Dangerous Goods Safety Significant Incident Report No. 01-16 and Petroleum Safety Significant Incident Report No. 01/2016 - Hydrogen-fired boiler explosion

This publication is for: 
Petroleum operator

At a chemical manufacturing plant that produces hydrogen gas and other substances, a potential restriction in the feed line to a hydrogen-fired boiler was identified.

Specialist contractors were engaged to check for flow restrictions in the boiler feed line. The boiler was shut down and the feed line purged with nitrogen. After checking for residual hydrogen, the line was isolated prior to examination.

After completing the line examination, de-isolation commenced and hydrogen was introduced into the line.

Soon after the last isolation valve was opened, there was an explosion in the combustion chamber of the boiler, which ruptured its shell at the designed failure point.

The boiler and adjacent cooling tower pipework sustained significant damage but, fortunately, no one was injured. 

Direct factors

  • At the time of the boiler explosion, the burner management system, which allows the safe control of the combustion process, was apparently not operating.
  • Two safety valves in the hydrogen feed line, which forms part of the burner management system, had been manually overridden. These valves remained open during feed line checks and up to the explosion, despite other line isolations being in place.

Contributory factors

  • Contractor management was inadequate. The operator placed too much reliance on the contractor’s expertise.
  • There was no formal handover from maintenance to operations.
  • The critical importance of the burner management system was not fully recognised.
  • There was no risk assessment or documented process regarding the manual opening of the two safety valves that formed part of the burner management system.
  • The job safety analysis (JSA) used by the contractor was generic.
  • The permit issuer did not examine the JSA prepared by the contractor.
  • The section of the work permit requiring the permit issuer to state if the equipment was available for use had not been completed prior to the introduction of hydrogen into the system.
  • The permit issuer had not received formal training in the plant and equipment covered by the permit.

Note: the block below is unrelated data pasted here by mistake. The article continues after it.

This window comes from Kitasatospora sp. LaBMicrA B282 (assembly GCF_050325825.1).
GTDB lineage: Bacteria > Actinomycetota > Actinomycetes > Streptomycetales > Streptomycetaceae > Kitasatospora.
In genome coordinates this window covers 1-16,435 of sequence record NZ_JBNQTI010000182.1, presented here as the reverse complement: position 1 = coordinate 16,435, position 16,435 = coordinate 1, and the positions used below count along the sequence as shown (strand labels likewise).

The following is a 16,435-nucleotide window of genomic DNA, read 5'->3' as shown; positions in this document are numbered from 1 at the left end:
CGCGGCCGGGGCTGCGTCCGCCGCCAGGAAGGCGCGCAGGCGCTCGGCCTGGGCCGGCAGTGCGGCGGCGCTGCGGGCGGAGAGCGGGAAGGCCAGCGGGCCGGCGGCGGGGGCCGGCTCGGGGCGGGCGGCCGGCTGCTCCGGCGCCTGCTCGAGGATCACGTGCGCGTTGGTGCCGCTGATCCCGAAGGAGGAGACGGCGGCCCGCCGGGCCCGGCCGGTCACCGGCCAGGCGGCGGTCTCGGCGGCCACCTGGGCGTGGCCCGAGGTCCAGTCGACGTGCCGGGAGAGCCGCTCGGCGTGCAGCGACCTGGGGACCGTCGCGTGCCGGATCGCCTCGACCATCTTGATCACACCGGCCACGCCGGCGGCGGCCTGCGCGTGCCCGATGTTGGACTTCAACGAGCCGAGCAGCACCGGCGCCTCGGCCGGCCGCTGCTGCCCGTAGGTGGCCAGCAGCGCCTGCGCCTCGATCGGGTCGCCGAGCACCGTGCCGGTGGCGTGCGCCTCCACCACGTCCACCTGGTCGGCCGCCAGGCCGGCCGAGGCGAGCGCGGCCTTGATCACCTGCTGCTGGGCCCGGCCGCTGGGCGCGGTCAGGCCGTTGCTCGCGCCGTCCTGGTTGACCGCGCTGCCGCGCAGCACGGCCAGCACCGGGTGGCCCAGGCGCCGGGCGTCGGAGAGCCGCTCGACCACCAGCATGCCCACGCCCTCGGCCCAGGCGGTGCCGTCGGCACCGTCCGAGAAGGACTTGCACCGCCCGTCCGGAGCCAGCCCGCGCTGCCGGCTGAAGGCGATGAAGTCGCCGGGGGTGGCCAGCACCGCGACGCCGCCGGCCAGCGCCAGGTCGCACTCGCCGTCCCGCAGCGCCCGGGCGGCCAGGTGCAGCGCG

Actions required

This incident highlights the importance of ensuring that appropriate controls are in place to manage the risks posed by dangerous goods such as hydrogen. The following actions will assist in managing risks and meeting legislative requirements.

Note: The source of ignition of the hydrogen-air mixture was not established. Regardless, in the absence of suitable safety controls, ignition sources in the presence of fuel-air mixtures pose a significant explosion risk.

Engineering controls

  • Where engineered safety-critical controls have been installed, there should be robust systems to safely manage the bypassing or modification of such controls.

Work permits and handover

  • The permit issuer and holders need to adequately understand the plant and equipment covered by a permit.
  • Handover documentation should be confirmed as complete before recommissioning plant and equipment.
  • A formal start-up procedure or checklist will facilitate the safe recommissioning of plant and equipment.

Risk management

  • Permit issuers should review any associated risk assessments, including those prepared by third parties. In particular, risk assessments need to adequately address hazards.


  • Anyone who may be involved with safety-critical controls need to be suitably trained and understand the importance of these controls to the safe operation of the plant and equipment.

Leadership and responsibilities

  • Statutory safety obligations exist under the Dangerous Goods Safety Act 2004 and associated regulations and need to be understood by facility operators, contractors and other relevant personnel before engaging in activities involving dangerous goods.
  • Clear leadership and accountability need to be exercised, with assigned responsibilities being understood and discharged.

Further information

  • United Kingdom Health and Safety Executive (UK HSE)

Guidance on permit-to-work systems – A guide for the petroleum, chemical and allied industries

Last updated 25 Jan 2024

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